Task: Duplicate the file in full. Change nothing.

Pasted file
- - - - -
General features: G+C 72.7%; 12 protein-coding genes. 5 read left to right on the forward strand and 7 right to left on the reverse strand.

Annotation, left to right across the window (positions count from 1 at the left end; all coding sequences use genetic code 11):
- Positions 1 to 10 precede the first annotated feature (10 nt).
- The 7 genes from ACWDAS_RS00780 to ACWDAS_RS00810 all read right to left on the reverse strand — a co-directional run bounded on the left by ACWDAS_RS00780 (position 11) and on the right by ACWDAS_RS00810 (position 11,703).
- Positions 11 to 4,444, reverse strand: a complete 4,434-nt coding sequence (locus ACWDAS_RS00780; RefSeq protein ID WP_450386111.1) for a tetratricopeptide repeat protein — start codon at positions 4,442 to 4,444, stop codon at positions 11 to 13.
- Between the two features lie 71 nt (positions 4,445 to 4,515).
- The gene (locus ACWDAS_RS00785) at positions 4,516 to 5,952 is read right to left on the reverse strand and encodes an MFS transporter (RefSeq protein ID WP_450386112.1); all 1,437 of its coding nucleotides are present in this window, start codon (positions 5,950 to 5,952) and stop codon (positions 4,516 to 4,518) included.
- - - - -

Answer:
General features: G+C 72.7%; 12 protein-coding genes. 5 read left to right on the forward strand and 7 right to left on the reverse strand.

Annotation, left to right across the window (positions count from 1 at the left end; all coding sequences use genetic code 11):
- Positions 1 to 10 precede the first annotated feature (10 nt).
- The 7 genes from ACWDAS_RS00780 to ACWDAS_RS00810 all read right to left on the reverse strand — a co-directional run bounded on the left by ACWDAS_RS00780 (position 11) and on the right by ACWDAS_RS00810 (position 11,703).
- Positions 11 to 4,444, reverse strand: a complete 4,434-nt coding sequence (locus ACWDAS_RS00780; RefSeq protein ID WP_450386111.1) for a tetratricopeptide repeat protein — start codon at positions 4,442 to 4,444, stop codon at positions 11 to 13.
- Between the two features lie 71 nt (positions 4,445 to 4,515).
- The gene (locus ACWDAS_RS00785) at positions 4,516 to 5,952 is read right to left on the reverse strand and encodes an MFS transporter (RefSeq protein ID WP_450386112.1); all 1,437 of its coding nucleotides are present in this window, start codon (positions 5,950 to 5,952) and stop codon (positions 4,516 to 4,518) included.